Dealing with medical emergencies on the road

Thursday December 6 2018

Experts insist that if you notice someone in

Experts insist that if you notice someone in distress, you should only try to help if you can. You should not risk being knocked by an oncoming vehicle as you try to help. PHOTO BY Gabriel Buule 

By Roland D. Nasasira

Medical emergencies can be compared to rain. They in most cases happen unannounced, anywhere and at any time of the day or night. As a motorist or as a passenger, what is important is to be ready for anything, or be ready to offer help to someone in need.
At the start of this year, Leah Kansiime boarded a taxi in Kayunga destined for Kampala. Along the way, her neighbour said she was unwell. She did not pay much attention to this until the neighbour placed her head on the taxi seat. A few minutes later, the neighbour started vomiting. Kansiime then called out to the driver and conductor informing them of a passenger who needed urgent help.
“I searched the woman’s handbag and found her phone. It was not locked and I checked through the contacts list and called the number I realised she called often. When it was answered, I informed the person what had happened. Fortunately, it was the sister and I directed her to Mirembe Medical Centre in Gayaza where the taxi driver had dropped her off,” Kansiime recalls, adding that the other passengers had already disembarked because they could not bear with the situation.
Dr Umarashid Gulooba of Makerere University says the kind of medical emergency to deal with in traffic jam or on the road is dependent on the type or how it occurs. However, the most common ones are fainting, becoming dizzy, labour pains for expectant mothers, suffocation during hot days and heart attacks.

Fainting
“If you faint or when one of your passengers faints, look for a bigger place to park and retrieve the victim from the car. Lay them on their back in a flat area so that blood can flow to all parts of the body as you fan them with a cloth or paper,” Gulooba advises.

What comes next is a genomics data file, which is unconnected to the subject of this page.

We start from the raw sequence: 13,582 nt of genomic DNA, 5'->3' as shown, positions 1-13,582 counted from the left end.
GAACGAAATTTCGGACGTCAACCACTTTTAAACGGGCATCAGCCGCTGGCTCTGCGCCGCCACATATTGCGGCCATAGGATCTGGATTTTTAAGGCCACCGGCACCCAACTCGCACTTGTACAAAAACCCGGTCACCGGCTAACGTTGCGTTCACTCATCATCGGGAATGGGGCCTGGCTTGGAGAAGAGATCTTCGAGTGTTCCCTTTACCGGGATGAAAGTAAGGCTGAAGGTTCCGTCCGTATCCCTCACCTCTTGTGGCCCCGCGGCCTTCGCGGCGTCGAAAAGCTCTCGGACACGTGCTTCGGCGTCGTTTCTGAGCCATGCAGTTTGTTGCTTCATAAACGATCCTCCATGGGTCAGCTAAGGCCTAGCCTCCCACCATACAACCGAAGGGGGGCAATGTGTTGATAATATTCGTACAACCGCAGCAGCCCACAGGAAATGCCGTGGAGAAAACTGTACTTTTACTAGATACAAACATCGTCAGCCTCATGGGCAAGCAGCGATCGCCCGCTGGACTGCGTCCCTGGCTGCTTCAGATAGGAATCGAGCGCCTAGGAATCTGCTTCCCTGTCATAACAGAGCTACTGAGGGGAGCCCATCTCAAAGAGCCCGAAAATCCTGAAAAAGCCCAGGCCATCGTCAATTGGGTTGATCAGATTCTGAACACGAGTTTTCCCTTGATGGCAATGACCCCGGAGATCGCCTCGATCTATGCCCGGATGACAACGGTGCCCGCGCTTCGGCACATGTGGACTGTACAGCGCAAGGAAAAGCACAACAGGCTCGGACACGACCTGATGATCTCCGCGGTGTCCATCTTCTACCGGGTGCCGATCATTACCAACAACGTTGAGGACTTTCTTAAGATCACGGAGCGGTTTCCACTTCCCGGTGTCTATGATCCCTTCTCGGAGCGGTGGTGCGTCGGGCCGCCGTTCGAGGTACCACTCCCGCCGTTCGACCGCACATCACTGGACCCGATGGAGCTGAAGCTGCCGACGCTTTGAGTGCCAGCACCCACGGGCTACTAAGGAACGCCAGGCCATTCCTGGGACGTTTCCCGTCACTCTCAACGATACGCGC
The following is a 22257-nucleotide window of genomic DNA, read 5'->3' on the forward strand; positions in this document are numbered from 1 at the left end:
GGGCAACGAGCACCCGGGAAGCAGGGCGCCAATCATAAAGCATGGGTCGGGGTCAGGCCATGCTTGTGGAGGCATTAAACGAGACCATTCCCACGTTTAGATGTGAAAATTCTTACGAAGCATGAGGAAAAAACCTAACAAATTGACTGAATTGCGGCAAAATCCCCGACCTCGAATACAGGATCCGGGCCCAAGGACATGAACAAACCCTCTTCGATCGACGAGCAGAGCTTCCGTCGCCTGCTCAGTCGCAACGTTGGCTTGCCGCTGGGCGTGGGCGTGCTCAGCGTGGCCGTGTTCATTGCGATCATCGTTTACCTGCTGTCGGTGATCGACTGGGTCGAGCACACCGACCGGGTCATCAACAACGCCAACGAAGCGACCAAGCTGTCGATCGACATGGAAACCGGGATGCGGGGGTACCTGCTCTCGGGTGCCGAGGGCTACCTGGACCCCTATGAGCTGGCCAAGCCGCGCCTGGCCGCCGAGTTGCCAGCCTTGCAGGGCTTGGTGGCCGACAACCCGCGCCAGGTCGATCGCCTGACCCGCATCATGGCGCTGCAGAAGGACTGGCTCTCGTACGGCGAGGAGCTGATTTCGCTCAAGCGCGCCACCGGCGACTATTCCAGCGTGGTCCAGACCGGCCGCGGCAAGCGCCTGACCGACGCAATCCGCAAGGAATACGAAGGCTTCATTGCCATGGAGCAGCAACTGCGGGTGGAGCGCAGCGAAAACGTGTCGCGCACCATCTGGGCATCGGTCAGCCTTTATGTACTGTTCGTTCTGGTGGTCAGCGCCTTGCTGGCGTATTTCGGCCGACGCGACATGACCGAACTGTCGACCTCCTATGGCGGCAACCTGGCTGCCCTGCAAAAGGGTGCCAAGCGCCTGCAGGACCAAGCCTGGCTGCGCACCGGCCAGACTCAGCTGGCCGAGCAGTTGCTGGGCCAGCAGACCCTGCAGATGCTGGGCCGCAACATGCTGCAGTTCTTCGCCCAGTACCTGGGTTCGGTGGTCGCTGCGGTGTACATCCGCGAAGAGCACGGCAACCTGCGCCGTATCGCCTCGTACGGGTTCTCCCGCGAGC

“To reduce the chance of fainting again, do not get the person up too quickly. Give them room temperature water as you look around for the nearest health centre for advanced medical attention,” Gulooba adds.

Suffocation
The most common cause of suffocation is shortage of fresh air for breathing. By the time you suffocate, it means your lungs are short of or have run out of natural air. Motorists who are at a higher risk of suffocating are those whose windows are always raised up and use car air conditioners constantly. It is also caused by irritating gases, especially those from carbonated drinks such as soda. Your car AC will play the primary role of keeping you and the car interior cool but it produces a lot of artificial air yet your breathing system needs more natural air.
“What is important is to place the victim in an open place so that their lungs can take in natural air. If they are in the open and they have not gained their consciousness, apply mouth to mouth first aid to blow or pump air to open and decongest their lungs,” Dr Gulooba advises.
Henry Musinguzi, a general physician at Nyakibaale Referral Hospital, recommends daily exercise as one of the ways to prevent suffocation. This is because exercises such as swimming and yoga involve constant breathing to relieve your lungs of stress, one of the causes of suffocation.

Heart attacks
Most heart attacks show signs and symptoms through chest pain and discomfort in the chest area, dizziness and uncalled for sweating. While it is common in adults, Dr Musinguzi says heart attacks can also happen in children. However, when it comes to children, it may at times be hard to tell because they may not be able to describe the feeling as an adult would.
“Find a flat area and apply cardiopulmonary resuscitation on the victim if they are unconscious. This involves carrying out chest compressions with both hands to keep blood and oxygen flowing in the victim’s body,” Musinguzi explains, advising that if you or anyone in your car shows signs of a heart attack, the best thing to do before they faint or lose their breath is drive to the nearest health centre for medical attention.

First aid kit
We spend a lot of time on the road – on our way to and from work, visiting friends, shopping, or going on holiday. But often there are times when drivers are on the road in unfavourable conditions and accidents happen when you least expect them, so it’s always good to be prepared and have a first aid kit in your car.

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